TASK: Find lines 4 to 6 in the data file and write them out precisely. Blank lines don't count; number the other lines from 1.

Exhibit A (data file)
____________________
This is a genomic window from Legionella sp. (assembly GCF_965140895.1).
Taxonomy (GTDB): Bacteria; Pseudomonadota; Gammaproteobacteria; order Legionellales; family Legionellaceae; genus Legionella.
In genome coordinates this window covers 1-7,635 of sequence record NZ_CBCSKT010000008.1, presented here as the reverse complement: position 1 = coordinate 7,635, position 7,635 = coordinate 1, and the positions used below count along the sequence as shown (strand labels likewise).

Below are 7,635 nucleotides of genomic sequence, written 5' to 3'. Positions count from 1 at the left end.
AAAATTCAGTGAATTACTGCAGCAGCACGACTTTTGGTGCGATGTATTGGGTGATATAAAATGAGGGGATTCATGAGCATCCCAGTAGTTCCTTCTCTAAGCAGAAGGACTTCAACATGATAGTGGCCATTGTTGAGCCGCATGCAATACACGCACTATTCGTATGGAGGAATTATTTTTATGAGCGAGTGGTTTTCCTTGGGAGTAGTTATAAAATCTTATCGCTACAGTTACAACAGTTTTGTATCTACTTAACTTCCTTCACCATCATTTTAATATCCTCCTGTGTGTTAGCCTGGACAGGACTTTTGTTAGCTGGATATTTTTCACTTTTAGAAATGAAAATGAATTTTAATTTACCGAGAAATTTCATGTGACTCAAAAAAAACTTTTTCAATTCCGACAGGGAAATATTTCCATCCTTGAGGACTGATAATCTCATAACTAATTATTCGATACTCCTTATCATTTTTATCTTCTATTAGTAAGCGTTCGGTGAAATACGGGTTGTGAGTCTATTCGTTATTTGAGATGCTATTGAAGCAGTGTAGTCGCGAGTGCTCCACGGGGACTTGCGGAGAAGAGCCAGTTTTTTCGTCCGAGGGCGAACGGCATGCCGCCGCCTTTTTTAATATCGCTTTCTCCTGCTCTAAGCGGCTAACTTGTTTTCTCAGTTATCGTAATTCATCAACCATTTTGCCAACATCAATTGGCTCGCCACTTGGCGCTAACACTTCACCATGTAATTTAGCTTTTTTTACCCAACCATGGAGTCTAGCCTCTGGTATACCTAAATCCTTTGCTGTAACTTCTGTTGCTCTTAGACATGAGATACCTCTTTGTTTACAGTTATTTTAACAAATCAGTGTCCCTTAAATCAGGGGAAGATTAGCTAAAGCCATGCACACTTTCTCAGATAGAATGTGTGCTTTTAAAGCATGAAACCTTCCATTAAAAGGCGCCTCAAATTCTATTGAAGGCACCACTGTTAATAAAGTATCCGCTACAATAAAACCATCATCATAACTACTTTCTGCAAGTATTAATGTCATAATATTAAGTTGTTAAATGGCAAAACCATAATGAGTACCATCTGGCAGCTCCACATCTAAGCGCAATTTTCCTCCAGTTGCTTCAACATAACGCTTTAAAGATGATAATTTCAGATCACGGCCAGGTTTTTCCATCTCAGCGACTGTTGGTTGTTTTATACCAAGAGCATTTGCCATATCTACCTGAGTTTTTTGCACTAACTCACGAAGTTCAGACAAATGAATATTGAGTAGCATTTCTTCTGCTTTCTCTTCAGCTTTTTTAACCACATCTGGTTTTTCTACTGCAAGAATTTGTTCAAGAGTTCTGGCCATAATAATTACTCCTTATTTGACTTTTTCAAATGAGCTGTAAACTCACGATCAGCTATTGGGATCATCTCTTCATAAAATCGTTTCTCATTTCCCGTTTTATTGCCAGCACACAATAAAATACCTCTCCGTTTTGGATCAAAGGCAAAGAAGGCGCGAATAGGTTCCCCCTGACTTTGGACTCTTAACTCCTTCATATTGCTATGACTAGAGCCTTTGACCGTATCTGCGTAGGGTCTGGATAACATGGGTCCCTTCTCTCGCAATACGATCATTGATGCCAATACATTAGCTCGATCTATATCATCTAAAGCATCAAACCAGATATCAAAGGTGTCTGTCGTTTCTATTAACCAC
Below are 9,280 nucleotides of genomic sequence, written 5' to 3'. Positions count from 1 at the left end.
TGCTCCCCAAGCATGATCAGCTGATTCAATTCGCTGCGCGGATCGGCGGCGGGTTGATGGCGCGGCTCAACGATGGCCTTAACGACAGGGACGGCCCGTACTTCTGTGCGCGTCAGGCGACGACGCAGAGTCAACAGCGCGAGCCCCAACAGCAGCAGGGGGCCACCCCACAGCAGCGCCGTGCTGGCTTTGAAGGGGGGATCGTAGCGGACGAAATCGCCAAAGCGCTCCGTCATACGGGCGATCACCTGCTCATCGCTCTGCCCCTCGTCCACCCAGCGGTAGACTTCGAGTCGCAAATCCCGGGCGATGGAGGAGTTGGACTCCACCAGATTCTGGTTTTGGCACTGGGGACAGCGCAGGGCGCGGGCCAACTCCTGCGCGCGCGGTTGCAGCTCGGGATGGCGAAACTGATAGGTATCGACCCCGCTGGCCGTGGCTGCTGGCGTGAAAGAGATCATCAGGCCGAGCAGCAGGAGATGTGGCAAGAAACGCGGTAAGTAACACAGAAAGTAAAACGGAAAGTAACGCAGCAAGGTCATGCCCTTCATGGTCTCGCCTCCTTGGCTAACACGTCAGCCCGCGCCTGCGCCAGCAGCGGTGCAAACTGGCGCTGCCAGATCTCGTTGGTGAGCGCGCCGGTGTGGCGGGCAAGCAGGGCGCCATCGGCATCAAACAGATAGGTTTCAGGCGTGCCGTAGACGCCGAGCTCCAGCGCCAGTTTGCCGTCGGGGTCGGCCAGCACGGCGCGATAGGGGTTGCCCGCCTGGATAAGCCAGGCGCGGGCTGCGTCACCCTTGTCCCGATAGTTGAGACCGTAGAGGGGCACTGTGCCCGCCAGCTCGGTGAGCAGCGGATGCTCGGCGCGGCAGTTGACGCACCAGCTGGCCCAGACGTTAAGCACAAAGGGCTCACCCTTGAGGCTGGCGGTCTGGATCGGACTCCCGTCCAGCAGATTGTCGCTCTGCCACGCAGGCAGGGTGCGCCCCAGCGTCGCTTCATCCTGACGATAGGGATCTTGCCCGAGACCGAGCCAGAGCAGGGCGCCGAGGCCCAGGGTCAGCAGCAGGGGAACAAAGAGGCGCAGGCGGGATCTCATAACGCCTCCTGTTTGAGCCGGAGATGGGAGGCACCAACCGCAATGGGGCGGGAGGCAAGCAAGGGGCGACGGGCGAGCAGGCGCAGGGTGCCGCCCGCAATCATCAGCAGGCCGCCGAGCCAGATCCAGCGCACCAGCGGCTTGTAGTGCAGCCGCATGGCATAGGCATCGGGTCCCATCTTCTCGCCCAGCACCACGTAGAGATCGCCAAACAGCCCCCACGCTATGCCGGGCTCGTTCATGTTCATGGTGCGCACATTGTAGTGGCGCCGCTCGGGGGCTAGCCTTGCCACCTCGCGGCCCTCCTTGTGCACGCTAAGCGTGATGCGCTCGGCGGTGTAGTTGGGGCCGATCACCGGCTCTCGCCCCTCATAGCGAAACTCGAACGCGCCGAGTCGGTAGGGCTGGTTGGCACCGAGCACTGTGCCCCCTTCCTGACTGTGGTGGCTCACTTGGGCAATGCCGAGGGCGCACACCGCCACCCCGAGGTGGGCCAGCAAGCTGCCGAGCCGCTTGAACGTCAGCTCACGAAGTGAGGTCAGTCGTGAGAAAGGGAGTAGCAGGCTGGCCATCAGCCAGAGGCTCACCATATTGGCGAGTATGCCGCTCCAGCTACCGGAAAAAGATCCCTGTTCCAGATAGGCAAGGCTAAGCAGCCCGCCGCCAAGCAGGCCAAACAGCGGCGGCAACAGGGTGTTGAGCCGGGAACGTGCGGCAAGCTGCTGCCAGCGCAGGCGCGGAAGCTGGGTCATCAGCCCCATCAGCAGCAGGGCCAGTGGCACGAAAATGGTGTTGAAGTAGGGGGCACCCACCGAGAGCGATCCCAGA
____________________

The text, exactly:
Below are 7,635 nucleotides of genomic sequence, written 5' to 3'. Positions count from 1 at the left end.
AAAATTCAGTGAATTACTGCAGCAGCACGACTTTTGGTGCGATGTATTGGGTGATATAAAATGAGGGGATTCATGAGCATCCCAGTAGTTCCTTCTCTAAGCAGAAGGACTTCAACATGATAGTGGCCATTGTTGAGCCGCATGCAATACACGCACTATTCGTATGGAGGAATTATTTTTATGAGCGAGTGGTTTTCCTTGGGAGTAGTTATAAAATCTTATCGCTACAGTTACAACAGTTTTGTATCTACTTAACTTCCTTCACCATCATTTTAATATCCTCCTGTGTGTTAGCCTGGACAGGACTTTTGTTAGCTGGATATTTTTCACTTTTAGAAATGAAAATGAATTTTAATTTACCGAGAAATTTCATGTGACTCAAAAAAAACTTTTTCAATTCCGACAGGGAAATATTTCCATCCTTGAGGACTGATAATCTCATAACTAATTATTCGATACTCCTTATCATTTTTATCTTCTATTAGTAAGCGTTCGGTGAAATACGGGTTGTGAGTCTATTCGTTATTTGAGATGCTATTGAAGCAGTGTAGTCGCGAGTGCTCCACGGGGACTTGCGGAGAAGAGCCAGTTTTTTCGTCCGAGGGCGAACGGCATGCCGCCGCCTTTTTTAATATCGCTTTCTCCTGCTCTAAGCGGCTAACTTGTTTTCTCAGTTATCGTAATTCATCAACCATTTTGCCAACATCAATTGGCTCGCCACTTGGCGCTAACACTTCACCATGTAATTTAGCTTTTTTTACCCAACCATGGAGTCTAGCCTCTGGTATACCTAAATCCTTTGCTGTAACTTCTGTTGCTCTTAGACATGAGATACCTCTTTGTTTACAGTTATTTTAACAAATCAGTGTCCCTTAAATCAGGGGAAGATTAGCTAAAGCCATGCACACTTTCTCAGATAGAATGTGTGCTTTTAAAGCATGAAACCTTCCATTAAAAGGCGCCTCAAATTCTATTGAAGGCACCACTGTTAATAAAGTATCCGCTACAATAAAACCATCATCATAACTACTTTCTGCAAGTATTAATGTCATAATATTAAGTTGTTAAATGGCAAAACCATAATGAGTACCATCTGGCAGCTCCACATCTAAGCGCAATTTTCCTCCAGTTGCTTCAACATAACGCTTTAAAGATGATAATTTCAGATCACGGCCAGGTTTTTCCATCTCAGCGACTGTTGGTTGTTTTATACCAAGAGCATTTGCCATATCTACCTGAGTTTTTTGCACTAACTCACGAAGTTCAGACAAATGAATATTGAGTAGCATTTCTTCTGCTTTCTCTTCAGCTTTTTTAACCACATCTGGTTTTTCTACTGCAAGAATTTGTTCAAGAGTTCTGGCCATAATAATTACTCCTTATTTGACTTTTTCAAATGAGCTGTAAACTCACGATCAGCTATTGGGATCATCTCTTCATAAAATCGTTTCTCATTTCCCGTTTTATTGCCAGCACACAATAAAATACCTCTCCGTTTTGGATCAAAGGCAAAGAAGGCGCGAATAGGTTCCCCCTGACTTTGGACTCTTAACTCCTTCATATTGCTATGACTAGAGCCTTTGACCGTATCTGCGTAGGGTCTGGATAACATGGGTCCCTTCTCTCGCAATACGATCATTGATGCCAATACATTAGCTCGATCTATATCATCTAAAGCATCAAACCAGATATCAAAGGTGTCTGTCGTTTCTATTAACCAC
Below are 9,280 nucleotides of genomic sequence, written 5' to 3'. Positions count from 1 at the left end.